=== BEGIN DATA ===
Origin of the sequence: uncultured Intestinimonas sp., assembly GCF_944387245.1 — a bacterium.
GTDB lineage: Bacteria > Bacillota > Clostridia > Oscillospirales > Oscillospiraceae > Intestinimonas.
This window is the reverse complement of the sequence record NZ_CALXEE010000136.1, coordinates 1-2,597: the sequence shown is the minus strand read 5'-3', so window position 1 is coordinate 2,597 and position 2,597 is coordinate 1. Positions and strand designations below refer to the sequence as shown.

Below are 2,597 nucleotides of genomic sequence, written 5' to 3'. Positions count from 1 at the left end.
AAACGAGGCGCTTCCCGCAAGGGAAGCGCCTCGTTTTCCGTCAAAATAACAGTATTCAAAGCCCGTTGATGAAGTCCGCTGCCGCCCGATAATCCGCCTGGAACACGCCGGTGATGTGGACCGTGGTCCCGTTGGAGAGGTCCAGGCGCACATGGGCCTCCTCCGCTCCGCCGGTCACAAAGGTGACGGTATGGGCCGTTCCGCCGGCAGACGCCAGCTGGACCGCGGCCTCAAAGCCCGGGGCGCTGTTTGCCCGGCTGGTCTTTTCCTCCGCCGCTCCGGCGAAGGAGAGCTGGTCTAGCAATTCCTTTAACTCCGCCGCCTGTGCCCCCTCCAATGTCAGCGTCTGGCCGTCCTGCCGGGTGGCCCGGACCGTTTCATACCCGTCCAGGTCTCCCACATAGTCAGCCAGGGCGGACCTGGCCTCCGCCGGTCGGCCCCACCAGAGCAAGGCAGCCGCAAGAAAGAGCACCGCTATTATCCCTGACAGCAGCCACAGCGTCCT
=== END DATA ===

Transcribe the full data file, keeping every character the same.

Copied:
Origin of the sequence: uncultured Intestinimonas sp., assembly GCF_944387245.1 — a bacterium.
GTDB lineage: Bacteria > Bacillota > Clostridia > Oscillospirales > Oscillospiraceae > Intestinimonas.
This window is the reverse complement of the sequence record NZ_CALXEE010000136.1, coordinates 1-2,597: the sequence shown is the minus strand read 5'-3', so window position 1 is coordinate 2,597 and position 2,597 is coordinate 1. Positions and strand designations below refer to the sequence as shown.

Below are 2,597 nucleotides of genomic sequence, written 5' to 3'. Positions count from 1 at the left end.
AAACGAGGCGCTTCCCGCAAGGGAAGCGCCTCGTTTTCCGTCAAAATAACAGTATTCAAAGCCCGTTGATGAAGTCCGCTGCCGCCCGATAATCCGCCTGGAACACGCCGGTGATGTGGACCGTGGTCCCGTTGGAGAGGTCCAGGCGCACATGGGCCTCCTCCGCTCCGCCGGTCACAAAGGTGACGGTATGGGCCGTTCCGCCGGCAGACGCCAGCTGGACCGCGGCCTCAAAGCCCGGGGCGCTGTTTGCCCGGCTGGTCTTTTCCTCCGCCGCTCCGGCGAAGGAGAGCTGGTCTAGCAATTCCTTTAACTCCGCCGCCTGTGCCCCCTCCAATGTCAGCGTCTGGCCGTCCTGCCGGGTGGCCCGGACCGTTTCATACCCGTCCAGGTCTCCCACATAGTCAGCCAGGGCGGACCTGGCCTCCGCCGGTCGGCCCCACCAGAGCAAGGCAGCCGCAAGAAAGAGCACCGCTATTATCCCTGACAGCAGCCACAGCGTCCT